Eddison Electronics Company: Critical Components of Balanced Scorecard

Topic: Business Analysis
Words: 571 Pages: 2

The balanced scorecard is a managerial strategy that tries to transform an association’s fundamental objectives into a group of operational success targets that are subsequently assessed, monitored, and altered to ensure that the overall goals are met. Customer perspective, financial perspective, learning and growth perspective, and internal processes perspective are all important aspects of a balanced scorecard. Customer satisfaction and associated initiatives are part of the customer perspective, which concentrates on everything the firm has that the consumers’ value (Harvey & Sotardi, 2018). Comparing pricing to rivals’ rates and defect rates are two crucial effectiveness measures in this perspective.

The financial viewpoint emphasizes the corporation’s ability to generate revenue for its owners. Cost reduction, revenue increase, resource usage, and threat control are essential success elements for managers (Harvey & Sotardi, 2018). Managers concentrate on continuing to develop and generate revenue in the future when it comes to the learning and growth component. This approach includes personnel competence enhancement, organizational training, and inventiveness. The efficacy of core operations, like technology, is the emphasis of the internal processes approach. The executives consider which processes the organization needs to succeed at to meet its financial and consumer goals (Harvey & Sotardi, 2018). Among the significant success measures are workforce turnover and rectifying time.

Balanced Scorecard in Decision-making and Influencing ROI

Executives and workers try to establish and operate in a morally sound atmosphere. Personnel can use a balanced scorecard to comprehend their company’s responsibilities and to assess their respective duties at the workplace. A balanced scorecard converts a company’s objective into a structured strategy, rendering the decision-making process more straightforward and allowing the business to achieve its purpose (Jassem et al., 2018). This is because it incorporates both economic and non-fiscal performance indicators, like details on quality, into a comprehensive analysis of progress. In addition, the balancing scorecard assists in executing plans, choices, and activities related to essential success elements.

The scorecard aids in the clarification of the company’s success and the direction of accomplishment, mainly how efficiency may be evaluated. A balanced scorecard is an effective tool for developing and conveying policy. Strategic planning maps depict the company model, forcing management to consider cause-and-effect links. A well-designed balanced scorecard may offer management a strategic plan for increasing the firm’s return on investment (ROI) (Jassem et al., 2018). Management may struggle to grasp everything they are intended to perform to boost ROI if there is no strategic transition plan in place, and they might operate at cross-purposes instead of synchronizing with the business’s ultimate goal.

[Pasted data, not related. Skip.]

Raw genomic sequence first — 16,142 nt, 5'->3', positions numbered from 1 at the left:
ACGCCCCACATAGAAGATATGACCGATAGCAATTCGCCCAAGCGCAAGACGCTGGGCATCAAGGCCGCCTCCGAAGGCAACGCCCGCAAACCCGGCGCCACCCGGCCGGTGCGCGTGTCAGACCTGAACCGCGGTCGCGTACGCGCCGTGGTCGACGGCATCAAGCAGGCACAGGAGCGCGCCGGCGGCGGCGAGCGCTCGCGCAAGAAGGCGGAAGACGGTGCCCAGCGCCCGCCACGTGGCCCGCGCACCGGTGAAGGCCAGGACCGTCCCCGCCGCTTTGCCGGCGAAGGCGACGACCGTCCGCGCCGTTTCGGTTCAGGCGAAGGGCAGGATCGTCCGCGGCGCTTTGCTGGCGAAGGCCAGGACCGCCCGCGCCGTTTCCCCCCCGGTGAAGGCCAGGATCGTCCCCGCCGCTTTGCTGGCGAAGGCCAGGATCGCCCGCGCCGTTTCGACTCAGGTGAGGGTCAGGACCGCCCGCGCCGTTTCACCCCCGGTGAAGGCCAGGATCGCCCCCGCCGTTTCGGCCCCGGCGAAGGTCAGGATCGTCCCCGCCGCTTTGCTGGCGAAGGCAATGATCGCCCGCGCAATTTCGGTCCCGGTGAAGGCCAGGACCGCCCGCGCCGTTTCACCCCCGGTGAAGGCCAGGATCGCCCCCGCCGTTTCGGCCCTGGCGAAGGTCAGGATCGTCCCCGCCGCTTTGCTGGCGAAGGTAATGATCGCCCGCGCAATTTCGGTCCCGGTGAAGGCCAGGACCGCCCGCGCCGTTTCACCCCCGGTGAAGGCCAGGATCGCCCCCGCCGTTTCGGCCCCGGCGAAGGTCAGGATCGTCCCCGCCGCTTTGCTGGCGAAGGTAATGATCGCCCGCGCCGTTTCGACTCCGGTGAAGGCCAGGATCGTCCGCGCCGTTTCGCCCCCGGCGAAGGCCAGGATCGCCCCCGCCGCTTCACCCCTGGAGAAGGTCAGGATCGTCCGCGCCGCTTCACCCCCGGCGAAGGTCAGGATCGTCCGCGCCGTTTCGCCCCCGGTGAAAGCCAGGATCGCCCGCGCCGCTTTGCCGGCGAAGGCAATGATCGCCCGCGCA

Ethical Issues Associated with Components of Balanced Scorecard

The fundamental issue is that the balanced scorecard lacks pragmatic implementation instructions. Many managers see it simply as a short-term fix that can be quickly adopted in their firms. Installing a balanced metrics platform is a lengthy procedure, not a one-time effort which could be finished fast. If corporate leaders fail to see this from the start and do not dedicate themselves to the foreseeable future, the enterprise will have poor outcomes. The institution’s socially responsible element may be overlooked once the balanced scorecard is employed. The difficulty in blending the four significant aspects could lead to managerial manipulations to attain their goals (Harvey & Sotardi, 2018). Furthermore, the four perspectives may incorporate many measurements, rendering it challenging to harmonize financial and non-economic success measures. Since all of the elements would not progress simultaneously, the scorecard system may culminate in compromise.


Harvey, B. H., & Sotardi, S. T. (2018). Key performance indicators and the balanced scorecard. Clinical Practice Management Quality in Practice, 15(7), 1000-1002. Web.

Jassem, S., Azmi, A., & Zakaria, Z. (2018). Impact of sustainability balanced scorecard types on environmental investment decision-making. Sustainability, 10(2), 541-543. Web.

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